This article was written by Evelyn Austin of Bank on a Better Future and originally published in the National Observer. Here is an excerpt:

I recently returned home from Red Lake Treaty Camp at Thief River Falls in Minnesota, where I watched Enbridge complete its largest river crossing in the construction of the Line 3 pipeline. Despite being a Canadian-led project, Line 3 has received little media coverage on this side of the border.

The pipeline, soon to be operational, poses a serious threat to life on this continent. Enbridge calls it a replacement for the Line 3 pipeline that has been operational since the 1960s. However, the project now under construction will be twice as large as the original and take a different route, and Enbridge has no plans to remove the original pipeline from the ground, making “replacement” an empty word.

The project, once finished, will cross 200 bodies of water, including the headwaters of the Mississippi River, which runs into the Gulf of Mexico, and through two watersheds that run off into Lake Superior. The original Line 3 pipeline is responsible for the worst inland spill in U.S. history, and even before oil has begun to flow, the new pipeline has caused 28 drilling fluid spills into 12 river crossings. The pipeline violates treaty rights of Ojibwe nations of the area and cuts through treaty land without consent of tribal nations. Tara Houska, founder of Giniw Collective and a tribal attorney, calls the project “a perpetuation of cultural genocide.”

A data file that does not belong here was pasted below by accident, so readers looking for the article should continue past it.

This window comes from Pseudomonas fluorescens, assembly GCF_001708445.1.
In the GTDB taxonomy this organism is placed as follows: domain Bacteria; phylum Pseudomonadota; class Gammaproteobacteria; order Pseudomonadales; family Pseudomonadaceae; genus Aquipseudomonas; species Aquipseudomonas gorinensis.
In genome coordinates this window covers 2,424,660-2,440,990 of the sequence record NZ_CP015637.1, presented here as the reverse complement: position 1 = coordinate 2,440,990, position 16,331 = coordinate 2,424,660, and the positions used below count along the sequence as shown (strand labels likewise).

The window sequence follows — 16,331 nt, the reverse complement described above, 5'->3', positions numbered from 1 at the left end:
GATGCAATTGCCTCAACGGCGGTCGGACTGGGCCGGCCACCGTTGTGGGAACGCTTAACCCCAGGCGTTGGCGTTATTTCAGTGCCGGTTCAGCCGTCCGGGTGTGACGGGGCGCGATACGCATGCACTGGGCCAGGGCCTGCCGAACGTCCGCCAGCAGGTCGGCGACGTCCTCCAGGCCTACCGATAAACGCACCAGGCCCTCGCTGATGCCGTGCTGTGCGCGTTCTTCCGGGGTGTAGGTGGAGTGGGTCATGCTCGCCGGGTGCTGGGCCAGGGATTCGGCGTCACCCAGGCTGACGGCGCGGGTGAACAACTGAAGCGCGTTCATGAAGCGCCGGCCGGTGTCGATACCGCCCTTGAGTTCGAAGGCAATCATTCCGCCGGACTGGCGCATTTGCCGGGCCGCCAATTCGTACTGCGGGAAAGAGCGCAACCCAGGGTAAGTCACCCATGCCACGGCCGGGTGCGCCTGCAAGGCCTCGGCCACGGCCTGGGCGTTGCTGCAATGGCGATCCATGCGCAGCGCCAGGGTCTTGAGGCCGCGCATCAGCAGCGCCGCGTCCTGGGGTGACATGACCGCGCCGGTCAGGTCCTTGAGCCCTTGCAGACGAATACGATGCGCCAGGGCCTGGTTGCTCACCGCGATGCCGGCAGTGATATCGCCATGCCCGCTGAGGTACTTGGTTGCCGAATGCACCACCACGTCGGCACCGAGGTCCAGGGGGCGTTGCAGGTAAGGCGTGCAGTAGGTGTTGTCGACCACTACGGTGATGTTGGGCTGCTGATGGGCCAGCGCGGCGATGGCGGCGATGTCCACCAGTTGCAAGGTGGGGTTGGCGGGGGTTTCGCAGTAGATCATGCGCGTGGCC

The replacement line construction has faced seven years of resistance from Ojibwe tribal nations in Minnesota, and since December, Indigenous and allied water protectors have carried out non-violent, on-the-ground resistance. As of this month, Minnesota police have arrested over 600 water protectors and issued 80 felony charges.

Perhaps unexpectedly, Canadian banks are implicated in this conflict. TD, RBC, Scotiabank, BMO and CIBC are Enbridge’s top five global financiers, and are all continuous lenders to the Line 3 project. This past winter, these banks issued a three-year, $1-billion “sustainability-linked” credit to Enbridge to continue its tarsands operations. The banks fund Enbridge, Enbridge funds police surveillance and the cycles of genocide and extraction in the name of return on investment continue.


Read the full article on the National Observer.